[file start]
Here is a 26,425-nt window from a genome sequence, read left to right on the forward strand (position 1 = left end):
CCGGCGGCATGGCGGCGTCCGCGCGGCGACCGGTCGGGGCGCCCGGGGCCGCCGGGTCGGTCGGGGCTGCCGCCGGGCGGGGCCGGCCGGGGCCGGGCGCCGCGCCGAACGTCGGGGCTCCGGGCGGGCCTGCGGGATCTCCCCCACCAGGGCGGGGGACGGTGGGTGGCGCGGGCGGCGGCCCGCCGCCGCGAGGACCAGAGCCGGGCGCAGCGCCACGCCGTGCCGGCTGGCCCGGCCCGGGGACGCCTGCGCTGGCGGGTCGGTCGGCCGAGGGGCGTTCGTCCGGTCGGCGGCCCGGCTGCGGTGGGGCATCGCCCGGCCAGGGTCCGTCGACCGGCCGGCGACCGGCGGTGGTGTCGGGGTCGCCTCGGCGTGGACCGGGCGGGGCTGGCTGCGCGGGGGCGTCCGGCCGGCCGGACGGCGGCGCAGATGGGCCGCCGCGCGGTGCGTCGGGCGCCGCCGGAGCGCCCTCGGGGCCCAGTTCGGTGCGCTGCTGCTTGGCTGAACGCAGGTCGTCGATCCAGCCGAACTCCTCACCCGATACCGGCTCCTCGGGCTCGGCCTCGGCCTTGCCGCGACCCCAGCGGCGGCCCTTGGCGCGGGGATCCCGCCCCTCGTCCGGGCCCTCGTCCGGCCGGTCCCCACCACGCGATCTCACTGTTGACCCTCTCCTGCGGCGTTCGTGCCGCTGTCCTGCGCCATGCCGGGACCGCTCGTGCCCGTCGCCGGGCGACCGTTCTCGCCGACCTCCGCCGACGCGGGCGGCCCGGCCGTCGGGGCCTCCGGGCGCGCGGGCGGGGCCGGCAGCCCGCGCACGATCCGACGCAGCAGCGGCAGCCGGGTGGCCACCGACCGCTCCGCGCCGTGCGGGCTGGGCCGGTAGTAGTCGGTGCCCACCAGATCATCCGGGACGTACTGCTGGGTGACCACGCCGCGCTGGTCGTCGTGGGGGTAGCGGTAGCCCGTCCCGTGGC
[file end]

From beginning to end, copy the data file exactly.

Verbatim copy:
Here is a 26,425-nt window from a genome sequence, read left to right on the forward strand (position 1 = left end):
CCGGCGGCATGGCGGCGTCCGCGCGGCGACCGGTCGGGGCGCCCGGGGCCGCCGGGTCGGTCGGGGCTGCCGCCGGGCGGGGCCGGCCGGGGCCGGGCGCCGCGCCGAACGTCGGGGCTCCGGGCGGGCCTGCGGGATCTCCCCCACCAGGGCGGGGGACGGTGGGTGGCGCGGGCGGCGGCCCGCCGCCGCGAGGACCAGAGCCGGGCGCAGCGCCACGCCGTGCCGGCTGGCCCGGCCCGGGGACGCCTGCGCTGGCGGGTCGGTCGGCCGAGGGGCGTTCGTCCGGTCGGCGGCCCGGCTGCGGTGGGGCATCGCCCGGCCAGGGTCCGTCGACCGGCCGGCGACCGGCGGTGGTGTCGGGGTCGCCTCGGCGTGGACCGGGCGGGGCTGGCTGCGCGGGGGCGTCCGGCCGGCCGGACGGCGGCGCAGATGGGCCGCCGCGCGGTGCGTCGGGCGCCGCCGGAGCGCCCTCGGGGCCCAGTTCGGTGCGCTGCTGCTTGGCTGAACGCAGGTCGTCGATCCAGCCGAACTCCTCACCCGATACCGGCTCCTCGGGCTCGGCCTCGGCCTTGCCGCGACCCCAGCGGCGGCCCTTGGCGCGGGGATCCCGCCCCTCGTCCGGGCCCTCGTCCGGCCGGTCCCCACCACGCGATCTCACTGTTGACCCTCTCCTGCGGCGTTCGTGCCGCTGTCCTGCGCCATGCCGGGACCGCTCGTGCCCGTCGCCGGGCGACCGTTCTCGCCGACCTCCGCCGACGCGGGCGGCCCGGCCGTCGGGGCCTCCGGGCGCGCGGGCGGGGCCGGCAGCCCGCGCACGATCCGACGCAGCAGCGGCAGCCGGGTGGCCACCGACCGCTCCGCGCCGTGCGGGCTGGGCCGGTAGTAGTCGGTGCCCACCAGATCATCCGGGACGTACTGCTGGGTGACCACGCCGCGCTGGTCGTCGTGGGGGTAGCGGTAGCCCGTCCCGTGGC